The prestige of the United States is at risk as it tries to broker a settlement to 19 months of fighting between Israel and the Palestinians. But some say even Bush's war on international terrorism could be affected, as Arab nations -- crucial to U.S. President George W. Bush's campaign -- perceive the U.S. as helping Israel repress the Palestinians.
Washington, 4 April 2002 (RFE/RL) -- The administration of U.S. President George W. Bush is coming under increasing pressure to intensify its involvement in the Middle East peace process as the fighting between Palestinians and the Israeli military escalates daily.
But the pressure on Bush goes beyond the possibility of lost prestige for America if a settlement in the region cannot be achieved. There is concern in some quarters that Washington's continued support of Israel in its conflict with the Palestinians could jeopardize the president's effort to fight international terrorism.
For the past week, Bush has faced criticism that he has been paying too little attention to the 19-month-old conflict between Israel and the Palestinians. On Monday, he responded that his critics evidently were unaware that he spent the Easter weekend not relaxing, but on the telephone discussing the crisis with other heads of state and government.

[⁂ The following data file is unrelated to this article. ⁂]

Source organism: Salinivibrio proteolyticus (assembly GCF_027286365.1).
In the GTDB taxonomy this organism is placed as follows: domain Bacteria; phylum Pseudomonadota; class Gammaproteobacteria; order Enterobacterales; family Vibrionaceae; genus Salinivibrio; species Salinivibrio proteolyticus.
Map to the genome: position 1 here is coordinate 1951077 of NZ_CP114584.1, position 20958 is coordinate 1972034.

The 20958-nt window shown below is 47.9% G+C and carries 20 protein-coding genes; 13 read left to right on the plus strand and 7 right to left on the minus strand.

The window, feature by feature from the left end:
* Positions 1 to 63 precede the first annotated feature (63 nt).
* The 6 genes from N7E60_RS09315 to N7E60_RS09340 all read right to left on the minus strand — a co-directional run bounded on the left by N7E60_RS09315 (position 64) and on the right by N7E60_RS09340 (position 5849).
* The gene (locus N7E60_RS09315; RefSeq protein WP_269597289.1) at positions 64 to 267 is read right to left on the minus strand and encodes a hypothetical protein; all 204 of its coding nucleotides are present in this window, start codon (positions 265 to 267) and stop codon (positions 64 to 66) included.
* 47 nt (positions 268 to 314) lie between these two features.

And yesterday [Wednesday], Bush's chief spokesman, Ari Fleischer, told reporters at the White House that Washington is doing all it can to end the violence.
"The history of the Middle East has been a series of calls on the United States at various levels to do what the United States can do, and there's no question the United States can do a lot. We are in a position to do the most to bring peace to the region. To bring peace to the region, it also takes a lot of work from the two parties themselves to try to move the process forward."
But the criticism persists. One critic is Leon Feurth, who served as national security adviser to Al Gore when Gore was vice president under Bill Clinton, Bush's predecessor. Gore, a member of the Democratic Party, ran against Bush, a Republican, in the 2000 presidential election.
Feurth -- now a professor of international affairs at George Washington University in Washington -- told RFE/RL that Bush's problems in the Middle East peace process stem from what Feurth calls Bush's lack of involvement early in his administration.
"I do think that the Bush administration was wrong in trying to put some distance between the White House and the Middle East for months during the early part of the administration, and that it should have been in there the day after inauguration trying to pick up the threads, and that this delay means that we have lost every opportunity we might have for having contributed to a different situation than the one we've now been dragged into."
And now, he says, Washington's support of Israel as the violence in the region escalates daily makes it harder for Bush to get the support he needs for continuing -- and perhaps even expanding -- the U.S. war on terrorism.